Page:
|Publisher:||Time Warner UK|
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point of departure
Is it really possible to fall in love over a dish of onions? That is the absurd question asked by Bendrix, middle-aged author and the narrator of The End of the Affair, shortly before leaving behind a half-eaten steak and a third of a bottle of wine, and walking out of Rules restaurant in Covent Garden with the wife of a dull senior civil servant whose life he has been using as copy in a book. They hail a taxi and direct the driver to a tawdry hotel (the sort that only has double beds) off Sussex Gardens, near Paddington Station, where they make love 'badly'.
But it was certainly not over a dish of fried onions at Rules that the acclaimed forty-three-year-old English novelist, Graham Greene, first fell in love with the thirty-year-old American beauty Catherine Walston, upon whom Sarah is partly modelled in The End of the Affair. If one agrees with Cyril Connolly that adultery is a 'form of murder' because one murders the image of the rival husband or wife in the eyes of those whom they love then the police file on Greene and Walston begins around a quarter to four on a biting cold winter afternoon, just before Christmas 1946, with a trail of heel- and footprints left behind on the snowy landing field at Cambridge Airport.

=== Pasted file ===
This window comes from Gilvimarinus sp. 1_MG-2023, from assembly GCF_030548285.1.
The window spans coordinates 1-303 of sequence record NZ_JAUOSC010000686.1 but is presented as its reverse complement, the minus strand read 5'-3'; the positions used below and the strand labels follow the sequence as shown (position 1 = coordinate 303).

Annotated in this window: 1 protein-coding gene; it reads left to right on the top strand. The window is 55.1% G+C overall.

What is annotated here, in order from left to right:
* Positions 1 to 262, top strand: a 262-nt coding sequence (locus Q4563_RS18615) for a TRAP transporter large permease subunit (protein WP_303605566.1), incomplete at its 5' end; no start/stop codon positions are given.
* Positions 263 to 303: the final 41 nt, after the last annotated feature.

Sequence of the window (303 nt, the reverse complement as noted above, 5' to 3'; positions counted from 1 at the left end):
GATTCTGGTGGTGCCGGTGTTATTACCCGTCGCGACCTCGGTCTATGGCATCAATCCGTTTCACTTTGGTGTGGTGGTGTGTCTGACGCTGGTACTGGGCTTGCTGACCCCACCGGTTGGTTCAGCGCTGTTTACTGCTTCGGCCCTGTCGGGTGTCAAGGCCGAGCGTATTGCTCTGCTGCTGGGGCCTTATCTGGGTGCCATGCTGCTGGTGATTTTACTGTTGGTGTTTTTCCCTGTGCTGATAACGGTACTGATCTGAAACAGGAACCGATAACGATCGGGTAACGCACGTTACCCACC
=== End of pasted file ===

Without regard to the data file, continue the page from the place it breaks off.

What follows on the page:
There were no witnesses except perhaps a shivering ex-RAF petrol pump attendant to what Greene later repeatedly referred to in his letters to Catherine as the most 'important event' of his life. Only a few lonely shoe tracks in the hard crust of snow:those of an expensive pair made by a French designer like Dior; of another, more plain, pair of women's dress shoes; and of a man's black Oxfords about size eleven. They were left by the three 'Walston account' passengers as they walked to their tiny four-seater Percival Proctor V aeroplane parked on the frozen landing field.
Guests at Thriplow Farm, near Cambridge, and later at nearby Newton Hall, would privately complain that Catherine Walston rarely bothered with any formal seating plan. Often barefoot and dressed in a silk shirt, Catherine usually sat next to her husband Harry. The weekend shortly before Christmas 1946, however, it can reasonably be assumed that Mrs Walston chose to sit herself beside the six foot two, gas-blue-eyed author of Brighton Rock and The Power and the Glory. Opposite Greene was Vivien, his wife of nineteen years and the mother of his two young children.